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Dopamine PowerPoint Presentation

Dopamine

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Dopamine

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  1. Dopamine • Our culture, offers countless opportunities to over-stimulate ourselves with dopamine: alcohol, compulsive shopping, recreational drugs, junk food, and so on. Indeed, we do not even have to leave our computers.

  2. Adrenaline (excitement) • Adrenaline is present during times of high stimulation and risk taking. For Christians, it appears that this could be considered the “forbidden fruit” phenomenon and it holds true when it comes to pornography and other objects of sexual addiction.

  3. Oxytocin (connection) • Oxytocin (attachment hormone) • selfless desire to nurture and be close • reduces cravings • calms you down

  4. Oxytocin (connection) • How do we produce it? • Caring touch, especially stroking, is one way. Another is selfless giving—or nurturing another—as a parent would a child. Singing, pursuing our hobbies, gazing into our spouses eyes. Neurochemicals and behavior tend to be circular. That is, a change in behavior induces changes in neurochemistry, and vice versa.

  5. OXYTOCIN • Culturally speaking, one could argue that the pursuit of attachment has focused more on stimulating dopamine production (i.e. sex as the means of “attaching”) rather than taking the oxytocin pathway (emotional and non-sexual touching as means of attachment). • In the limbic system, or emotional center of the brain, oxytocin levels can begin to rise at orgasm and increase to four times their normal state.While this experience is not uniform, the benefits of such an experience include a stronger physical connection in the relationship and more emotional responsiveness between partners.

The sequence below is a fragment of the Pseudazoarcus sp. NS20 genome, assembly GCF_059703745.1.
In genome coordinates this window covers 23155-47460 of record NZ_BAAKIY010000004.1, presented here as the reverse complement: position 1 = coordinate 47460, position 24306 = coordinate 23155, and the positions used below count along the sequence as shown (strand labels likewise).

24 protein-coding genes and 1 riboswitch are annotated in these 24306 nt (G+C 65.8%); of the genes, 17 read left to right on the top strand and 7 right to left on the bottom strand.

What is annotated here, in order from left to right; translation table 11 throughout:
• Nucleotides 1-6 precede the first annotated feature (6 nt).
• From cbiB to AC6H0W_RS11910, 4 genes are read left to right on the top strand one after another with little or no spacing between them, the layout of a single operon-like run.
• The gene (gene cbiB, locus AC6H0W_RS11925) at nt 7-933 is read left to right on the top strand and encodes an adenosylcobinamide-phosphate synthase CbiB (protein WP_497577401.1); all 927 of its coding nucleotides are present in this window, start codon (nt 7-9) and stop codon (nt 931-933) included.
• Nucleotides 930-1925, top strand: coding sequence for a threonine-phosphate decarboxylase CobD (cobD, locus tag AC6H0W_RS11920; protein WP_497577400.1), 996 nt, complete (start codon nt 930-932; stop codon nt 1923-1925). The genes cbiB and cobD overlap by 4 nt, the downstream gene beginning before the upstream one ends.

6. Prefrontal cortex problems • Adapted from Siegel (2007) • Body regulation • Attenuated communication • Affective regulation/emotional balance • Response flexibility • Empathy • Insight/self-awareness • Fear modulation/extinction • Intuition • Morality

  7. Prefrontal Cortex Problems • Short attention span • Impulsivity • Procrastination • Disorganization • Poor judgment • Lack of empathy and insight

  8. What it is Psychologically A pathological compensation for lack of connection Metaphoric Connection

  9. The Role of Sexual Fantasy • Sexual fantasies commonly include elements of responsiveness, approval, acceptance, and desirability? • These are common characteristics of human connection • Pornography abusers can use these images to meet core needs for connection

  10. Connection • Much of the draw is the enthusiasm in which their imaginary sexual partner responds to them. • When something goes wrong in forming connections, we can compensate through fantasy. • Fantasies are ways of artificially creating connections when we are unable to or our partners continually disappoint. • 95% of sexual addicts are unable to relationally sooth. (Leedes, 1999) • Fantasies can generate beliefs about worthiness, responsiveness, and affirmation.

  11. Hungry touch vs. Selfless touch Touching is the most powerful way to establish a human relationship. Touching contains more than physical touch; it also includes emotional and spiritual touch. Hungry touch is about grabbing and wanting something Selfless touch brings comfort Hungry touch does not bring about mutual giving and receiving Selfless touch brings about tender Acts of communication